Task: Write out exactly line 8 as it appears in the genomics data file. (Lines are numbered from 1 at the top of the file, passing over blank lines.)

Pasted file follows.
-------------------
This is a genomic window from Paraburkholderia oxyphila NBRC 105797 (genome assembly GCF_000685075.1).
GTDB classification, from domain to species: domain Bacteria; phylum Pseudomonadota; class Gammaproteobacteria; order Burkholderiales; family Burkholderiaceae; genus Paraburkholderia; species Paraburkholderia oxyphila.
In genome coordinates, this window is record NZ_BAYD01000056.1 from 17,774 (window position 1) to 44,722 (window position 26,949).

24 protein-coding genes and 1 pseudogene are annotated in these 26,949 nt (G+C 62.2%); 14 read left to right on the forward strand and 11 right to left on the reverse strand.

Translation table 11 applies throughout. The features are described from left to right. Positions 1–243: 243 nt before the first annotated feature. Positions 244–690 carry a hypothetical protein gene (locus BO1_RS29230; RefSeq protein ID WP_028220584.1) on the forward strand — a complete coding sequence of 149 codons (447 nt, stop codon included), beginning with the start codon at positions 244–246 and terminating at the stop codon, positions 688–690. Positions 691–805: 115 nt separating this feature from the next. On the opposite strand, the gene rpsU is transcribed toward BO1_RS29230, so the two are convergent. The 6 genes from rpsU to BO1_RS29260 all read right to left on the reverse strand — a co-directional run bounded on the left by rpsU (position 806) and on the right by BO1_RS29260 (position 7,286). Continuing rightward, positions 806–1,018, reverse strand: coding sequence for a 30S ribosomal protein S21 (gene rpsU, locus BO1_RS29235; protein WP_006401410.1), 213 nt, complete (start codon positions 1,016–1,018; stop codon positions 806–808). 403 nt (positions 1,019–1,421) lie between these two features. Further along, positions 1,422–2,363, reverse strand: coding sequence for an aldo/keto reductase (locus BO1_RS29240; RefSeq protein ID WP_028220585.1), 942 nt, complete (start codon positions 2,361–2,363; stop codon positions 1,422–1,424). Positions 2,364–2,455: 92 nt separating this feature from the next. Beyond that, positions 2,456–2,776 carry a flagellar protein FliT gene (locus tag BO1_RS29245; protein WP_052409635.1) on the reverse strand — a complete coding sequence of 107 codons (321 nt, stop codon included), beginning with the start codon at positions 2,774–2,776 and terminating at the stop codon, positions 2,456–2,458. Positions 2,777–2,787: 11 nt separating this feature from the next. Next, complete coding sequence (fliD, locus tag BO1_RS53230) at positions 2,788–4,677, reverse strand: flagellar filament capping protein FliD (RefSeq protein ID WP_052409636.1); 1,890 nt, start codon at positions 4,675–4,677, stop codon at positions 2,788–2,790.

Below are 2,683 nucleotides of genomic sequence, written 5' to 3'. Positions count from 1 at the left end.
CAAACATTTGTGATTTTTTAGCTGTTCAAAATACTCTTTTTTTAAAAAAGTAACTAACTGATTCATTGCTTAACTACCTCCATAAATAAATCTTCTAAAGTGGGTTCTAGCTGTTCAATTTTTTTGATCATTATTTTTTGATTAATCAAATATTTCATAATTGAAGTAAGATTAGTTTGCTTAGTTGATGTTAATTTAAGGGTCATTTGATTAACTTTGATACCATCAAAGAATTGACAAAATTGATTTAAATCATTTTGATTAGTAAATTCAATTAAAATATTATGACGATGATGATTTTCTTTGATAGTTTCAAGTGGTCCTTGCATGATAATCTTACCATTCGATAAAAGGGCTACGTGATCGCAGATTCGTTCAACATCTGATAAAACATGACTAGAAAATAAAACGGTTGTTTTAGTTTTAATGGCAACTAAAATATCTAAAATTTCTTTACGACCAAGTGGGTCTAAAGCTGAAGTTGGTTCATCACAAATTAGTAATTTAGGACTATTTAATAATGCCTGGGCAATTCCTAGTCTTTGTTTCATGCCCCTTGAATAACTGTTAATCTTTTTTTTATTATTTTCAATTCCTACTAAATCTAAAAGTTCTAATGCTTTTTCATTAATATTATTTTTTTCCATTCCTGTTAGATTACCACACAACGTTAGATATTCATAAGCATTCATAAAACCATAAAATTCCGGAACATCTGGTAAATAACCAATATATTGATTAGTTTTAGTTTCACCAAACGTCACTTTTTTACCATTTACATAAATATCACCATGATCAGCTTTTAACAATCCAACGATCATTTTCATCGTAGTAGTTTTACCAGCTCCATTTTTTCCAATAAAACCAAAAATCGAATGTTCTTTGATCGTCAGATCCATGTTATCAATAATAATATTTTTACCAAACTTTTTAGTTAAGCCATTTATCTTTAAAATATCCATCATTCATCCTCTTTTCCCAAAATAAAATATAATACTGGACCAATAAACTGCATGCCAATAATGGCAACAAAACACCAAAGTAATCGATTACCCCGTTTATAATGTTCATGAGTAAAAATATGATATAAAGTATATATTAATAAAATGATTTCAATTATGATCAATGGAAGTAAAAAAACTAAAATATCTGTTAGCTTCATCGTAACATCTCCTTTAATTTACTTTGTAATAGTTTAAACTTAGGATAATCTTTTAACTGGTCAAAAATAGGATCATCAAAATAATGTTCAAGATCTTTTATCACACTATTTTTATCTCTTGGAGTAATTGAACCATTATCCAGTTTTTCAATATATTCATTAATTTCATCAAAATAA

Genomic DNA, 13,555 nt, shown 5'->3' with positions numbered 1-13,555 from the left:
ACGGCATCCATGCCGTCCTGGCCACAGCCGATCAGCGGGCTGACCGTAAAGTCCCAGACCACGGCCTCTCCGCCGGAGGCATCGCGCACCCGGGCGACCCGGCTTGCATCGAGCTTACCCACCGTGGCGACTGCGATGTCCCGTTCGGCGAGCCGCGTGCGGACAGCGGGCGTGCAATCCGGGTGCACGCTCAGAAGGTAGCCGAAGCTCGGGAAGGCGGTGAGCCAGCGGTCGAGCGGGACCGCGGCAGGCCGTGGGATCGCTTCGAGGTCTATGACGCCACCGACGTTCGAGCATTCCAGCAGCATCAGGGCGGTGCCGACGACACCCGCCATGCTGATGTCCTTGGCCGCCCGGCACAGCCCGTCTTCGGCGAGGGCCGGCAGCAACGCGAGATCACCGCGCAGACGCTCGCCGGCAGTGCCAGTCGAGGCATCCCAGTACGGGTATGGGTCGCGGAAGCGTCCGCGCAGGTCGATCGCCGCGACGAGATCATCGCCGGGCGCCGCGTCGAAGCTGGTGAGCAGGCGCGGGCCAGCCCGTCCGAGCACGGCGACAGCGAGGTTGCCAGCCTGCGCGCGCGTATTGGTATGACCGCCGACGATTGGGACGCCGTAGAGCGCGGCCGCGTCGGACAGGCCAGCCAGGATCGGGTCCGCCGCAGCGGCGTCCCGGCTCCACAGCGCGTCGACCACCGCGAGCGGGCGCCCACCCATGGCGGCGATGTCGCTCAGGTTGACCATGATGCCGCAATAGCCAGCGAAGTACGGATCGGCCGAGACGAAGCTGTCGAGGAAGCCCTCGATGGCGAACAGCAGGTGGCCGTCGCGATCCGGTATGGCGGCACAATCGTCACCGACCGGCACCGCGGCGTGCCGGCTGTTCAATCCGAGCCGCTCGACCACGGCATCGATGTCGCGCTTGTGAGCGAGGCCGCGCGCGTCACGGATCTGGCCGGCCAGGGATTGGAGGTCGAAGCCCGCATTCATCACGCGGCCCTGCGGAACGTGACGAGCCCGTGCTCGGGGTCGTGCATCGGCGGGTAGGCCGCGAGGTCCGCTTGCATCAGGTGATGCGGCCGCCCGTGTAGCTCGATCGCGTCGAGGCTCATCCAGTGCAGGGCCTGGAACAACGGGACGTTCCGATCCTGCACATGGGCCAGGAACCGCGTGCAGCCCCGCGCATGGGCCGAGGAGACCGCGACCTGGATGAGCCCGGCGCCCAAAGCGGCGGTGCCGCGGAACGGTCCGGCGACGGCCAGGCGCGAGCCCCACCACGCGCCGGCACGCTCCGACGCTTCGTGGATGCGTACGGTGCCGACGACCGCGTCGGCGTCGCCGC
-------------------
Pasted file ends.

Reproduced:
Genomic DNA, 13,555 nt, shown 5'->3' with positions numbered 1-13,555 from the left: